I think I get what you're saying welsummerchicks, and when I noticed this posting issue with the first horse I was using I presumed it was an issue with the horse not using his hindquarters evenly. But then when I had the same problem on horse 2 and 3, I thought I'd better stop pointing fingers. [​IMG] These are lesson horses, not mine, and almost all of them are worked daily, most of the time at a trot. I don't feel that they are worked correctly in terms of using both sides evenly, they are all fairly stiff, etc, but they are worked and on both sides frequently enough that I don't think it would account for what I'm feeling on all three of them...but I also don't have enough experience to definitively judge.

    In terms of my own fitness...I'm definitely not in riding shape yet, although I'm slowly improving. When we started a month ago I actually had to take multiple breaks during a one hour lesson.

    I can't say enough good things about yoga. I'd never done any when I was riding before, but have done a lot during my break from riding and it has made such a difference in my ability to keep track of what the various parts of my body are doing and to engage individual parts, well, to try and engage to the extent my current fitness allows!

    A good instructor is going to have to wait until I move back up north. I've actually been doing some networking and have come across a gal who looks like she'll be great for both my son and I, so I'm really excited about that. What I'm mainly getting from where we're riding at now is butt in the saddle time, which I definitely need. And my son is young enough to be learning via osmosis. Today he trotted past me with his rear end completely glued to the saddle. It's not fair. [​IMG]
     
  8. Epona142

    Epona142 Chillin' With My Peeps

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    I have curvature of the spine as well.

    Riding my pony is like riding a jackhammer and I always end up with back pain.

    So I went and bought a Missouri Fox Trotter. No more posting. YAY. Much happier.
     
  9. patandchickens

    patandchickens Flock Mistress

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    A couple suggestions to explore.

    First, this will not apply to most people but on the offchance it might apply to you I will mention it, if you find it useful to read about this sort of thing, and find mental imagery useful for correcting your position, check out Mary Wanless's books. Some people find her quite helpful for correcting issues involving being all skewed around or lopsided in the saddle.

    Second, get someone to watch you ride. They do NOT need to know the first darned thing about horses [​IMG] they just need to have eyeballs and a voice. First, have them look at you from the front right after you've mounted, with your feet OUT of the stirrups... have them see whether the stirrup irons are exactly even with each other. Then (don't adjust them!) go warm up for ten minutes or whatever, then have them look at you from the front again. What do the stirrup irons look like now, are they still even? These two pieces of information will give you an idea of whether misadjustment of equipment may be contributing to your problem. (Note that a few people actually *need* their stirrups to be slightly different heights, so it is important to look both at the before and during-ride positions before making any changes)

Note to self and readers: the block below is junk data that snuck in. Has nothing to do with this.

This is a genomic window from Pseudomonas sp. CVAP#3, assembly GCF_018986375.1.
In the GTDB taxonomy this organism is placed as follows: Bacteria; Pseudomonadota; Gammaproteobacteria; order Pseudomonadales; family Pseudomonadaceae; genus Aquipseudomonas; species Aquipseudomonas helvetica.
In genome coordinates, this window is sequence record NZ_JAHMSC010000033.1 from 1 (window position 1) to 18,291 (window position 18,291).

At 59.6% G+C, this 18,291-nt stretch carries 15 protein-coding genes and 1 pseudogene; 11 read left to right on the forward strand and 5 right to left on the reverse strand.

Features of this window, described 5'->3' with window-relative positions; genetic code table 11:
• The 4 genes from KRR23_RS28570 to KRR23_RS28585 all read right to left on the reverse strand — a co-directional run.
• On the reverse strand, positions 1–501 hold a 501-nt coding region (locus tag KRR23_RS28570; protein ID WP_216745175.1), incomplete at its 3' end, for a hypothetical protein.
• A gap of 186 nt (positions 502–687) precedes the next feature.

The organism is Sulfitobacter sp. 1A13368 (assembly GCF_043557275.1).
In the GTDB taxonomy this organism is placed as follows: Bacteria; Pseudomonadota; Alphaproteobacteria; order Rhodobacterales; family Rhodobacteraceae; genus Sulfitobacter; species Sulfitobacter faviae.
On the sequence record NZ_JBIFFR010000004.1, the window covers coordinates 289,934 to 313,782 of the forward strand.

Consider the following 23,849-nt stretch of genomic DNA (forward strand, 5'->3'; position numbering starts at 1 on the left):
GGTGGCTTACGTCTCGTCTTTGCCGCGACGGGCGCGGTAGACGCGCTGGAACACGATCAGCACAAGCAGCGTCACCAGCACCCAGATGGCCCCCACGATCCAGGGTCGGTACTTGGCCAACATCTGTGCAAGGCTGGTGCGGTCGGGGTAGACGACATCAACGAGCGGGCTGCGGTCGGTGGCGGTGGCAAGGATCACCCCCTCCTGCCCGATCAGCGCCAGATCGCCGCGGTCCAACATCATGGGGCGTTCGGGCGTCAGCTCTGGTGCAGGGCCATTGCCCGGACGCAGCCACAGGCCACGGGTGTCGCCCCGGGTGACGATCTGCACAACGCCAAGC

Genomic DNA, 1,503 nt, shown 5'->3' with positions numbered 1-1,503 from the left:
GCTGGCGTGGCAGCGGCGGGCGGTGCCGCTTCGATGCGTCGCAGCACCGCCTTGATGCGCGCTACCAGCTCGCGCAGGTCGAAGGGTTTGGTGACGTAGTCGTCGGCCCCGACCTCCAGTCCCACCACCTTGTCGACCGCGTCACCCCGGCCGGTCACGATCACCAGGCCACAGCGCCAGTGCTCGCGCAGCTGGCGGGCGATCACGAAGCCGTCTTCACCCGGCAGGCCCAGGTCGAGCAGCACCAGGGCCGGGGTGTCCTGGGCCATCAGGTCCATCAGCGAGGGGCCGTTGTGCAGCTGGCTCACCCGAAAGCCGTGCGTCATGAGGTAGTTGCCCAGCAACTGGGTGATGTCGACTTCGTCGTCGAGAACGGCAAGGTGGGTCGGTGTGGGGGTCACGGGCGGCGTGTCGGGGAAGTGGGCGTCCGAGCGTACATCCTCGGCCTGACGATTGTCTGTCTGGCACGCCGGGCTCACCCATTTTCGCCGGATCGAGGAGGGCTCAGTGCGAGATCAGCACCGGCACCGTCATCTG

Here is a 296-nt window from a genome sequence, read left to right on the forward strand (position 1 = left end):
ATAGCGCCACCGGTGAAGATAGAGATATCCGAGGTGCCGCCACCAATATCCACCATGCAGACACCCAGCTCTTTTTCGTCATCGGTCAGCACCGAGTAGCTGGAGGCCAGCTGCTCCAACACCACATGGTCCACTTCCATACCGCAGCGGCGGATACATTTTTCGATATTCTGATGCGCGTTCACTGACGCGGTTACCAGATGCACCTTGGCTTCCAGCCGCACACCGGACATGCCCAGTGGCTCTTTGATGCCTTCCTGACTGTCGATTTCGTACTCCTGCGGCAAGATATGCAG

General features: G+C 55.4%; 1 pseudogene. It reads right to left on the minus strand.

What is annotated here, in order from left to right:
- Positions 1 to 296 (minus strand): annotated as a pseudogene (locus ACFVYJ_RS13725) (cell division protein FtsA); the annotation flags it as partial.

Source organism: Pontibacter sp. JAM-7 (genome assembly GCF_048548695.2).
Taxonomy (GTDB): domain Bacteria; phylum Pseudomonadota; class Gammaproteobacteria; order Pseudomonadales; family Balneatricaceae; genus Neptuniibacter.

Third, get that person to watch you WHILE you are riding. Even if they do not know squat about horses or horsemanship, they can tell you simple things like the following:

    -When you trot a straight line towards them, are your hips level with each other, is one hip going out to the side, are your shoulders level with each other?

    -When you trot a circle around them in each direction, is the axis of your hips and shoulders lined up with the radius of the circle (ie. so you are neither turning your back very slightly to the person in the center as you go around, nor turning your front very slightly to them as you go around) and (HERE IS THE IMPORTANT PART) is it identical in both directions? [I am not proposing to debate the different schools of thought regarding the exact angulation of your shoulder and hip axes on a circle, the real big point here is that it needs to be the SAME.]

    I will bet you dollars to donuts that if you have someone watch you they will find useful things to work on in these latter points (one fairly common reason to have a tendency to always fall back onto one diagonal is because you are slumping or twisting in the saddle, as a habit not as an anatomical necessity, and this can be fixed to a considerable degree just by being aware of it and working on it).

    And of course whenever you GET access to an instructor that would be good too [​IMG] but you can do a lot on your own in the meantime.

    Oh... and VIDEO, get someone to VIDEO you riding and you may be able to see *yourself* what needs to change. Good video, not itsy-speck-in-the-distance or close-up-of-riders-waist-jiggling-around-in-the-pic. A tripod or a table to rest the camera on is real useful. Have your groundperson do this when they're watching you [​IMG]

    Good luck, have fun,

    Pat
     
  10. Baybrio

    Baybrio Chillin' With My Peeps

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    I second the suggestion of Mary Wanless's books I was able to fix many of my own problems many screaming dressage instructors had failed to change. [​IMG]